Variables and Types of Variables in Java

Introduction

The most basic implementation of any program is storing and manipulating data. Java supports different types of data, such as numbers, symbols, boolean, etc.

To store these types of values Java uses a variable, which is a name assigned to the memory location where the data will be stored. A variable can have different data types depending on the type of data it stores.

Java is strongly typed, so the type that is stored in each variable is checked at compile time. If a type mismatch is detected, a compilation error occurs.

Syntax:

datatype variableName; 

  • datatype: Any type supported by Java. 
  • variableName: A valid variable name.

Examples:

int studentId;

String studentName;

Here, two variables have been declared namely, studentId and studentName. The studentId is of type integer and studentName is of type String. Based on the datatype, memory is allocated to the variables. It is compulsory to declare a variable before using it in code.

Variable names must conform to some naming conventions, which are as follows,

  • The variable name cannot be a Java keyword, such as static, empty, public, int, etc.
  • Variable name can have letters and numbers in unicode, an underscore (_), and dollar sign ($).
  • A variable name must begin with a letter, dollar sign ($) or underscore (_).
  • Variable name is case-sensitive, so the number is not the same as the Number.
  • A single-word variable name must start in lower case, such as a student.
  • A variable name with multiple words must begin with the capital letter of each subsequent word, e.g., firstName.

The following table lists some acceptable and unacceptable variable names according to Java naming conventions,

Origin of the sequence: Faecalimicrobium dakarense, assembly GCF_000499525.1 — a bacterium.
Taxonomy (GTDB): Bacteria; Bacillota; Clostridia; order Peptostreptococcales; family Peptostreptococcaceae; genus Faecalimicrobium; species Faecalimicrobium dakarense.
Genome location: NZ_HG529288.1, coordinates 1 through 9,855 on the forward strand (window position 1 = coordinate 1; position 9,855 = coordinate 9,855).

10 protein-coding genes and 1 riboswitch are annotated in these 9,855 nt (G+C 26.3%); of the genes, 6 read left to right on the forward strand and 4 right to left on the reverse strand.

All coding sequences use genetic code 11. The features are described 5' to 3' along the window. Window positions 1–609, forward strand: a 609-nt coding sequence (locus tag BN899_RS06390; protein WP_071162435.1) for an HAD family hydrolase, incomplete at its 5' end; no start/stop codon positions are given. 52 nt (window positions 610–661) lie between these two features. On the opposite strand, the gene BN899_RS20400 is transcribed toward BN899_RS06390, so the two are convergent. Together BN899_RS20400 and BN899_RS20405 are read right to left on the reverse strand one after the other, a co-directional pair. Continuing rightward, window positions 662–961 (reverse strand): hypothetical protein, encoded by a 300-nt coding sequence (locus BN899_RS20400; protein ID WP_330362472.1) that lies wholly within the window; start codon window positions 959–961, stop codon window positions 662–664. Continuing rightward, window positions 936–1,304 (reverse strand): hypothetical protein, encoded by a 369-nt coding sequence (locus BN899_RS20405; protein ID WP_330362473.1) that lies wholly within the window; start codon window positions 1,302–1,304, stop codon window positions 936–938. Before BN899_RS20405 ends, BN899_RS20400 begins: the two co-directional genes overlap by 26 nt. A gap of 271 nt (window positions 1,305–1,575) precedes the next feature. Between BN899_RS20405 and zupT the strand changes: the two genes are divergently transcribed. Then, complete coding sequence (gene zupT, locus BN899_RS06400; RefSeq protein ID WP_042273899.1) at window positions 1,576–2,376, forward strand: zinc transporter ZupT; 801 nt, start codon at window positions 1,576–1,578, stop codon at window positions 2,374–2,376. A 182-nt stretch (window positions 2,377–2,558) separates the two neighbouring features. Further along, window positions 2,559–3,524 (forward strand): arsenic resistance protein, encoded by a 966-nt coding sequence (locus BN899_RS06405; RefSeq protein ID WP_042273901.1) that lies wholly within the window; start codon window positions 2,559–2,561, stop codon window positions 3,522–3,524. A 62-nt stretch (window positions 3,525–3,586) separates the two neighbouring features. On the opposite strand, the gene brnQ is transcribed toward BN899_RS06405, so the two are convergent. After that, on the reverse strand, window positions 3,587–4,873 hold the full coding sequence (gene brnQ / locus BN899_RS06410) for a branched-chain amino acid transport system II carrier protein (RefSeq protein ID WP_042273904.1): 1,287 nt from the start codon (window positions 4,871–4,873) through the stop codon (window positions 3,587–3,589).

ValidInvalid
studentNamestudent#name
_passwordInteger
$amount4thousand

Variables can be assigned values during declaration or after declaration as follows,

/ Declaring two variables of Integer type 
int a,b; 
// Initializing variables, a and b 
a=20; 
b=10; 
// Declaring one variable and initializing two variables in // the same statement 
int x = 4, y, z = 10; 
// Declaring and initializing a variable 
byte age = 20; 
// Declaring and initializing multiple variables 
// with the same value
int val1 = val2 = 10;

Types of variables

Java supports instances, static and local variables. Each variable is briefly explained as follows,

  • Instance variables can be accessed by using an instance of a class. There is a separate copy of the instance variable for each instance.
  • Static variables do not require an instance to access them because they are class-level variables. The static keyword is used to declare a static variable, and a shared copy of the variable is shared by all instances.
  • Local variables are declared inside blocks or methods and cannot be accessed outside of them.
  • A block begins with ‘{‘ and ends with ‘}’ curly braces symbol.

The following figure shows the use of instance and static variables,

Instance and Static Variables
Instance and Static Variables

Here the variable num is an instance variable and the counter is a static variable. The objects object1 and object2 have their own copies of the values for the variable num. But the variable count value is the same for both objects, because it is a static variable. Therefore, the objects have the same copy of the variable count.

In addition to variable types, Java also defines a scope for each variable. The scope is determined by where the variables are declared and when they are accessed. Broadly speaking, the scope of variables can be at the class level or at the method (local) level.

Class scope includes instance and static variables, while local variables are declared within a method or block. The lifetime of an instance variable is until the object exists, while a static variable is until the class exists.

The lifetime of method-level variables depends on the execution of methods. These variables are allocated to memory during method execution and are destroyed when the method is complete. Another set of variables are parameters passed to methods, which hold values passed to methods at runtime.

The following example shows the different uses of variables in a Java program,

public class Calculate {
  // variables with the class level scope 
  int a,
  b;
  static int count;
  public static void main(String args[]) {
    int x; // variable with method level scope 
    {
      int y = 10; // variable with block level scope 
    }
    //Below statement gives error 
    // as y is not accessible here 
    System.out.println("Value of y is " + y);
  }
}

In the println() method, the statement Value of y is is concatenated with the actual variable y by using the concatenation operator (+). If the value of y would be accessible, the output would be “Value of y is 10”.

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